To assess the efficacy of CDT in preventing moderate/severe PTS in patients with IFDVT, we performed a meta-analysis of CaVenT and the subgroup of patients with IFDVT in ATTRACT (Figure 1).22,23,25  In the pooled analysis, CDT was associated with a 39% reduction in the risk of long-term moderate/severe PTS (risk ratio, 0.61; 95% CI, 0.43-0.86; P = .005). These results must be interpreted with caution. First, there were differences in design between the 2 trials (CaVenT used pharmacologic CDT as the intervention and measured PTS at 5 years; ATTRACT used pharmacomechanical CDT as the intervention and measured PTS at 2 years). Second, the data from ATTRACT are derived from a secondary end point (moderate/severe PTS) among a subgroup of patients (those with IFDVT). Third, some patients in CaVenT had isolated femoral rather than IFDVT26 ; thus, the results of our meta-analysis do not provide proof of the efficacy of CDT, but they do highlight its potential value in selected patients, particularly those with IFDVT.

Figure 1.

Catheter-directed thrombolysis reduces moderate/severe postthrombotic syndrome in IFDVT. This forest plot was derived from a meta-analysis of all patients in the CaVenT trial and the subgroup of patients with IFDVT in the ATTRACT trial using a fixed-effect model (Review Manager, version 5.3; Copenhagen: The Nordic Cochrane Centre, The Cochrane Collaboration, 2014).22,23,25  The outcome of interest was long-term moderate/severe PTS, reported at 5 years in CaVenT and 2 years in ATTRACT. CDT and anticoagulation (AC) reduced the incidence of moderate to severe PTS in patients with IFDVT compared with AC alone (risk ratio, 0.61; 95% confidence interval [CI], 0.43-0.86, P = .005). M-H, Mantel-Haenszel.

Figure 1.

Catheter-directed thrombolysis reduces moderate/severe postthrombotic syndrome in IFDVT. This forest plot was derived from a meta-analysis of all patients in the CaVenT trial and the subgroup of patients with IFDVT in the ATTRACT trial using a fixed-effect model (Review Manager, version 5.3; Copenhagen: The Nordic Cochrane Centre, The Cochrane Collaboration, 2014).22,23,25  The outcome of interest was long-term moderate/severe PTS, reported at 5 years in CaVenT and 2 years in ATTRACT. CDT and anticoagulation (AC) reduced the incidence of moderate to severe PTS in patients with IFDVT compared with AC alone (risk ratio, 0.61; 95% confidence interval [CI], 0.43-0.86, P = .005). M-H, Mantel-Haenszel.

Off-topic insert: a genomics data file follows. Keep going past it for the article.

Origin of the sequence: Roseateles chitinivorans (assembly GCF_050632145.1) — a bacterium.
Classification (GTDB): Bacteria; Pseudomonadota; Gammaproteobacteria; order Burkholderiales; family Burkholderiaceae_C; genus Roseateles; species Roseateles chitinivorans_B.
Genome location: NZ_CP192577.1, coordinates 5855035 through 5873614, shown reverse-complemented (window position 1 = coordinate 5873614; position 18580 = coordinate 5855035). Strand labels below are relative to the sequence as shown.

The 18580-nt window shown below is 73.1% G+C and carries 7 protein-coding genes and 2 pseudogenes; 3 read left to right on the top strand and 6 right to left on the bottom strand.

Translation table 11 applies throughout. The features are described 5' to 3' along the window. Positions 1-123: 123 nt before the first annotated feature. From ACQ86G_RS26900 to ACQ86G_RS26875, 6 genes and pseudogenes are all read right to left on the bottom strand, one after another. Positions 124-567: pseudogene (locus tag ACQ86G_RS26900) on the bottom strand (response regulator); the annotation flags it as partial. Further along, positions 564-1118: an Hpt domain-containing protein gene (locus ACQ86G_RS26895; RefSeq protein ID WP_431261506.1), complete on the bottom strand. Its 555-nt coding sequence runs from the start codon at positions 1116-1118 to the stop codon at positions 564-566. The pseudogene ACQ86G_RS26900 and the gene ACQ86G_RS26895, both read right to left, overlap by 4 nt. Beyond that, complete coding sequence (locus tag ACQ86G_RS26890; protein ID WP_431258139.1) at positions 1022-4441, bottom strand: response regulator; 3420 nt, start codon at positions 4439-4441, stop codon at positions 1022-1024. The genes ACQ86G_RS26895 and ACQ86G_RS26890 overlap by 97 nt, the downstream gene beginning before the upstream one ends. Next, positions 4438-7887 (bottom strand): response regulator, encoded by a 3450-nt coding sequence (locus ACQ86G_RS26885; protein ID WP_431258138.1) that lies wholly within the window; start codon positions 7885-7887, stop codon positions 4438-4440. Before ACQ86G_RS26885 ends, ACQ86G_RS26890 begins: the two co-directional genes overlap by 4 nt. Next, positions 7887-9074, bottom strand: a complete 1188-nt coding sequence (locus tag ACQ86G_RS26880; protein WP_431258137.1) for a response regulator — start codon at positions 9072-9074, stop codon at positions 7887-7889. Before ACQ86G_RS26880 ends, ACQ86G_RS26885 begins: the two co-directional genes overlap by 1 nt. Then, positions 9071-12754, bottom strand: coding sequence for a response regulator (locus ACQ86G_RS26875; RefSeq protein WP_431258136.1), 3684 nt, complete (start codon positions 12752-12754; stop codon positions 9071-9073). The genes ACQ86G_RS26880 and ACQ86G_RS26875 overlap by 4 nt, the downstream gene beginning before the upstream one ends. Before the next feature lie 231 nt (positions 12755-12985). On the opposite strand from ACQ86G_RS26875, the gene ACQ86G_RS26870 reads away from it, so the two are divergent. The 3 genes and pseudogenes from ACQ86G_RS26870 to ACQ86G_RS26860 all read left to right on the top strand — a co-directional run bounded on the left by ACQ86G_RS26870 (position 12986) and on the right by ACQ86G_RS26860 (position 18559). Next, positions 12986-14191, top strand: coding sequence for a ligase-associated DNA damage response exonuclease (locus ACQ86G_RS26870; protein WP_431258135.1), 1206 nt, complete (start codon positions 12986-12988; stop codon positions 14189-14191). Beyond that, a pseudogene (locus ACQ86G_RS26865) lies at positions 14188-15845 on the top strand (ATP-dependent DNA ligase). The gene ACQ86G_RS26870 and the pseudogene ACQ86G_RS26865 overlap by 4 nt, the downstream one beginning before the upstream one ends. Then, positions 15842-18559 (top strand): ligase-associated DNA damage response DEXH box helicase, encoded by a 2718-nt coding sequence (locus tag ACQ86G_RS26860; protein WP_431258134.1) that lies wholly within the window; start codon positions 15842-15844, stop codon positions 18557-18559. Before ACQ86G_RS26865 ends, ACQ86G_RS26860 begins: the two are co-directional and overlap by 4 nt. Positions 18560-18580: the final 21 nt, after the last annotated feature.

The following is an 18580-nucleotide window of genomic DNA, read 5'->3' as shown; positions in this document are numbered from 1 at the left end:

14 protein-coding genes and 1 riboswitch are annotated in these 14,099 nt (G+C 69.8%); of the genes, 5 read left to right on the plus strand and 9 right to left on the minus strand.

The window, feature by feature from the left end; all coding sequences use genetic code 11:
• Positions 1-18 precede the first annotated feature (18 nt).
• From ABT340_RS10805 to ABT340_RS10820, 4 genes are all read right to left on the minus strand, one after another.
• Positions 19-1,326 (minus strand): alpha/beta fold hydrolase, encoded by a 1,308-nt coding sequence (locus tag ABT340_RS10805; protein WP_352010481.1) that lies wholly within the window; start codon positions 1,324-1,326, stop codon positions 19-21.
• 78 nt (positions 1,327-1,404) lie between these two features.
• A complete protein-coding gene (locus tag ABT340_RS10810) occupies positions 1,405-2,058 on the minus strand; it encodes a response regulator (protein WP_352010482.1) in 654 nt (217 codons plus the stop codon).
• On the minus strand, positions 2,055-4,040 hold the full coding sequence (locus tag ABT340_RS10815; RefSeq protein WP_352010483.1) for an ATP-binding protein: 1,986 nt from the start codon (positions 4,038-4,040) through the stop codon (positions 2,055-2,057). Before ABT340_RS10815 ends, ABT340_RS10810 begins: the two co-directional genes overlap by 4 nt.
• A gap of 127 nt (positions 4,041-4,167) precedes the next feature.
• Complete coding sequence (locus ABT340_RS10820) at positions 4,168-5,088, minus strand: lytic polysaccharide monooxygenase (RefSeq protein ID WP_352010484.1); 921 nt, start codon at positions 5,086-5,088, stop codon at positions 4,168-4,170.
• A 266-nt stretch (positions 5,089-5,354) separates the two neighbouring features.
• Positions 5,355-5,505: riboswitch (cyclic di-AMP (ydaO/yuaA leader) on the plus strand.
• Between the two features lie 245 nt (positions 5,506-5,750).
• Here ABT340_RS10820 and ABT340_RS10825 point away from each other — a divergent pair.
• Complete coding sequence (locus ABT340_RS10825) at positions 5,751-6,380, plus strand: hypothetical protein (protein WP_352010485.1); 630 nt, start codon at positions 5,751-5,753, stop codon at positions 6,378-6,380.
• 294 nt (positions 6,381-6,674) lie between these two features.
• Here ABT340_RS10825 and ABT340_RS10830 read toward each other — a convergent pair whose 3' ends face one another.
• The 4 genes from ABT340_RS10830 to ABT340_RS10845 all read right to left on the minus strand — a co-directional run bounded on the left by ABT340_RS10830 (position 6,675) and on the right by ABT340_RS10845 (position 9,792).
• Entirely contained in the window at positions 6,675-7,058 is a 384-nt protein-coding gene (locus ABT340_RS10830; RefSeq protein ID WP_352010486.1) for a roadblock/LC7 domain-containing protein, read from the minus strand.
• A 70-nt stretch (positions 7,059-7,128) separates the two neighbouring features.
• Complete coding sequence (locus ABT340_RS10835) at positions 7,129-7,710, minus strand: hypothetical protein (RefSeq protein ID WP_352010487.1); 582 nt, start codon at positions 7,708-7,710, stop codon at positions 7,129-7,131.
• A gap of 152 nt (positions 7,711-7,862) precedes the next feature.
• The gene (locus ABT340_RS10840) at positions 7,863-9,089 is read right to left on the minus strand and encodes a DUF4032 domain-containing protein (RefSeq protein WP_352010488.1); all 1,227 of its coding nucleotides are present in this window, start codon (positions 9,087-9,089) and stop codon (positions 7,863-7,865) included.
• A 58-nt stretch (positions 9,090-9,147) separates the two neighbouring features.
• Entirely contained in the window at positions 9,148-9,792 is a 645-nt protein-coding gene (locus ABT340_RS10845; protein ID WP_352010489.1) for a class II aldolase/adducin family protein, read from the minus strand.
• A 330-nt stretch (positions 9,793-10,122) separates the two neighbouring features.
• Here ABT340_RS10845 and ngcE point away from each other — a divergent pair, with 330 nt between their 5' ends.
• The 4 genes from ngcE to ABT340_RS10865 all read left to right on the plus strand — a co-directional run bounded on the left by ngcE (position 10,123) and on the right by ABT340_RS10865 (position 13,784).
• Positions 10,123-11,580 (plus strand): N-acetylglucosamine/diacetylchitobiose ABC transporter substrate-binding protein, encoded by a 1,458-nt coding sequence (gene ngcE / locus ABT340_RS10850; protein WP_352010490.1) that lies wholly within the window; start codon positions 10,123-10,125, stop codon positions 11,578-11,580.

Consistent with a potential reduction in moderate/severe PTS, pharmacomechanical CDT was associated with improved disease-specific QOL in ATTRACT at 30 days and 6 months. Patients with IFDVT in the CDT arm experienced greater gains in QOL from baseline to 24 months compared with patients in the control arm.27 

Selection of candidates for CDT

CDT is indicated in patients with limb-threatening DVT or progressive thrombosis despite anticoagulation. In patients with non–limb-threatening DVT, we consider patient characteristics, values, and preferences; characteristics of the DVT itself; and availability of resources in selecting patients for CDT (Figure 2). In general, CDT may be considered in patients with IFDVT21,28  and recent symptom onset (<14 days),29  who are determined to be at low bleeding risk and are willing to accept a modest but increased risk of bleeding to reduce their risk of moderate/severe PTS. To achieve the best outcomes, CDT should be performed in centers with experienced interventionalists and resources for intensive care monitoring.

Figure 2.

Factors involved in selecting suitable patients for CDT. Factors that favor use of CDT are shown.

Figure 2.

Factors involved in selecting suitable patients for CDT. Factors that favor use of CDT are shown.

Conclusion

Although CDT is not suitable for all patients with proximal DVT and available evidence is inconclusive, it has potential value as a means of preventing moderate/severe PTS in carefully selected patients with IFDVT (Figure 1). Individualized risk–benefit analysis based on patient characteristics, DVT characteristics, patient values and preferences, and available resources is key to appropriate patient selection (Figure 2).

Authorship

Contribution: T.C. and A.C. searched the literature and wrote the manuscript.

Conflict-of-interest disclosure: A.C. has served as a consultant for Genzyme, Kedrion, and Synergy, and his institution has received research support on his behalf from Alexion, Bayer, Bioverativ, Novo Nordisk, Pfizer, Shire, Spark, and Syntimmune. T.C. declares no competing financial interests.

Correspondence: Adam Cuker, Hospital of the University of Pennsylvania, 3400 Spruce St, Philadelphia, PA 19104; e-mail: adam.cuker@uphs.upenn.edu.